In the not-so-distant future, nearly every household with telephone service could reach out and touch, and be touched by, thousands of new consumer services through an inexpensive screen and keyboard plugged right into the phone outlet. Unfortunately, U.S. antitrust laws stand in the way.
The federal court supervising the 1984 breakup of AT&T effectively banned the local phone companies from providing a variety of services made possible by advances in computer and telecommunications technology:
• Consumers who now fumble through thousand-page telephone books could view the yellow pages on-screen and find business listings cross-indexed by dozens of different criteria. New businesses would not have to wait for new phone books to be published before they could be listed. Big-city residents would be spared the hassle of dealing with multivolume phone directories.
• Deaf people could use a screen and keyboard to carry on private phone conversations.
• Elderly people, shut-ins, two-career families, and others with limited mobility or time could compare prices for groceries and other goods, place orders, and have the goods delivered without leaving home.
• Both businesses and labor unions could carry on detailed and regular communications with employees who choose to work at home.
• Families buying homes could shop for the best mortgage rates and apply instantly without relying on a real estate agent.
• Students, scientists, and other researchers could use an electronic screen to read books located in libraries thousands of miles away.
Many of these services, such as electronic directories and shopping, are already available in other countries. Some are also available in the United States—to anyone who wants to invest a few thousand dollars or so in a personal computer, modem, and software, then spend aggravating hours figuring out how to use all three. The National Telecommunications and Information Administration reports that approximately 1 million individuals and businesses subscribed to such services in 1987. But the average person who cannot afford a personal computer has little hope of obtaining these services unless Congress or the courts lift restrictions that prevent local phone companies from getting into this business.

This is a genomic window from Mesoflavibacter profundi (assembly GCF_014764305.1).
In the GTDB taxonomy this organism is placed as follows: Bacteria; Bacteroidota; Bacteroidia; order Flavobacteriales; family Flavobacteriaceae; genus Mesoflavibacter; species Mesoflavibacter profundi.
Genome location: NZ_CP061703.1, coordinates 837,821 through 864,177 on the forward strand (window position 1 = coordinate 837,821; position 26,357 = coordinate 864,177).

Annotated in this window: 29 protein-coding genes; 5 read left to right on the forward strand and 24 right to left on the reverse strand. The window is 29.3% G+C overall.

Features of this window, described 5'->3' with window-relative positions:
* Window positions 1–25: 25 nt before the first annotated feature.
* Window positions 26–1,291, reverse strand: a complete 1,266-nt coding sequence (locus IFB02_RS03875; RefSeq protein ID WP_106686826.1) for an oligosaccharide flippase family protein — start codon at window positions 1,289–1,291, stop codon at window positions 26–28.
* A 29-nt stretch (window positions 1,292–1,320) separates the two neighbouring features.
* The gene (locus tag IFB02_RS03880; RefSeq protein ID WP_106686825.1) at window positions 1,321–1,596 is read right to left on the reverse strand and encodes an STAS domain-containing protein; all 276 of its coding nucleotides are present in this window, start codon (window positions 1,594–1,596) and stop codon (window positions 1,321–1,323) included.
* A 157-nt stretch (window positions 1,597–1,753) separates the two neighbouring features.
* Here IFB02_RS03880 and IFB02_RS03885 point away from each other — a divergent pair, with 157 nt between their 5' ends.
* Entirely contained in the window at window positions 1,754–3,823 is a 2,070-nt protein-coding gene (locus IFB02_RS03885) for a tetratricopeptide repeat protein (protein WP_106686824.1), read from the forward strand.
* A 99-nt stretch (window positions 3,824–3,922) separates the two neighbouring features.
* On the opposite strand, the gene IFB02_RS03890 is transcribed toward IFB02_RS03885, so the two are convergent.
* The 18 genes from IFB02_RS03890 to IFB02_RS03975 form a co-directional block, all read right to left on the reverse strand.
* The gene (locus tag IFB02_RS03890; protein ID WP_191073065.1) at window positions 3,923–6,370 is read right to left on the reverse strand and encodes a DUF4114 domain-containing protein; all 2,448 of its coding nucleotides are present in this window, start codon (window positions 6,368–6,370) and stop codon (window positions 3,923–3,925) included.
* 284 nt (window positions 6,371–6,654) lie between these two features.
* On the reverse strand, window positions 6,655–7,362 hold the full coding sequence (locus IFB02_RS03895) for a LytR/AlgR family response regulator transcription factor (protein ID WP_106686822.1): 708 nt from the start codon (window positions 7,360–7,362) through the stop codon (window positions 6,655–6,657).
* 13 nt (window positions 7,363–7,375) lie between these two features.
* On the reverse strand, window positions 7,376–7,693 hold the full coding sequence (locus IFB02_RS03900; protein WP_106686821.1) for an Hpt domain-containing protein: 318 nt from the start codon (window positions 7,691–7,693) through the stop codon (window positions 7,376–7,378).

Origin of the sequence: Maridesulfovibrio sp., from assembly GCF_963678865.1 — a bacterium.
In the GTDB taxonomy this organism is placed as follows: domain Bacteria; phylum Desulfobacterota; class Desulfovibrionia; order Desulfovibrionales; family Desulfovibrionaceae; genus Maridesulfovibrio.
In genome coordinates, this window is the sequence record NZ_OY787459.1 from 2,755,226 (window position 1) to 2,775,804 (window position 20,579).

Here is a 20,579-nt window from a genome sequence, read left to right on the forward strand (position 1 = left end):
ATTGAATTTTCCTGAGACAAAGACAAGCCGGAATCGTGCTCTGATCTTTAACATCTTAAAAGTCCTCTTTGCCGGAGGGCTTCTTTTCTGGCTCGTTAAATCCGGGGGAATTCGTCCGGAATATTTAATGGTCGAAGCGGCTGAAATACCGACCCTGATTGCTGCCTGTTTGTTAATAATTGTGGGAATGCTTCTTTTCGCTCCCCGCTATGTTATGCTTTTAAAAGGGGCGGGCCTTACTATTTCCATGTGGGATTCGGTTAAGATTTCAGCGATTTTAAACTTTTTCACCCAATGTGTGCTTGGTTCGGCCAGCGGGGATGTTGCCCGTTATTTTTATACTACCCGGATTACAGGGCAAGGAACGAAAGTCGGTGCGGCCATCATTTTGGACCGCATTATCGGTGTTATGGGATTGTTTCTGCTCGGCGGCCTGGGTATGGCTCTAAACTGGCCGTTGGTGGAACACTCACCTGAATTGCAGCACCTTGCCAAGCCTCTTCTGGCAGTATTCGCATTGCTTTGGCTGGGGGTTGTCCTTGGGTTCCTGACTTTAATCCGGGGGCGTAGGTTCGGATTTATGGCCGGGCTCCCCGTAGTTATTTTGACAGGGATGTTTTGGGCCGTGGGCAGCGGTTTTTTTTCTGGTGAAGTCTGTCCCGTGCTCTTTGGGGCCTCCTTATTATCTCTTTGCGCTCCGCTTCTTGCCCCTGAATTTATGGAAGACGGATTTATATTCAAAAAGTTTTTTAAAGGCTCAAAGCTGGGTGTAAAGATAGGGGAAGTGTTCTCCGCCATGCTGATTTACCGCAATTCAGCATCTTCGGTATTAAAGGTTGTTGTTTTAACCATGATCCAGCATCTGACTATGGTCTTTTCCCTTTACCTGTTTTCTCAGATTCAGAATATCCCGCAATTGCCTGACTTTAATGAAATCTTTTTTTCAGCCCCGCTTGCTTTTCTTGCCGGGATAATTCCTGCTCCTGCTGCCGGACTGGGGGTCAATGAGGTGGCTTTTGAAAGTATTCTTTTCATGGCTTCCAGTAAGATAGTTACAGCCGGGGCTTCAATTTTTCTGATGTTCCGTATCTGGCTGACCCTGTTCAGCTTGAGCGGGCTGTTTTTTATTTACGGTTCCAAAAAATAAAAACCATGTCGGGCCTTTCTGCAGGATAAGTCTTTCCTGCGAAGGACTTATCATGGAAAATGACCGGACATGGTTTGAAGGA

Companies currently offering "videotex" services (information services involving telephone lines and video screens) include Lockheed, Mead, IBM, Sears, J.C. Penney, Dow Jones, and several major airlines. Many videotex customers are large businesses, which have little trouble buying computers and other necessary equipment. Households that subscribe have a median annual income of $50,000, according to the Videotex Industry Association.
For most Americans, videotex remains only a dream, because District Court Judge Harold H. Greene, in his continuing control of AT&T's breakup, is stymying development of a market in information services.
The 1984 breakup of AT&T radically restructured the nation's telecommunications industry. To settle an antitrust suit initiated by the federal government 10 years earlier, the monolithic Bell System was separated into AT&T and 22 local telephone companies, most of which were organized into seven regional Bell operating companies. Each of the seven is a major corporation in its own right, with revenues ranging last year from $8.5 billion to $13.7 billion. The settlement opened long-distance phone service to competition, but the Federal Communications Commission (FCC) continued to regulate long-distance phone rates. AT&T also received permission to enter many unregulated businesses, such as computer sales.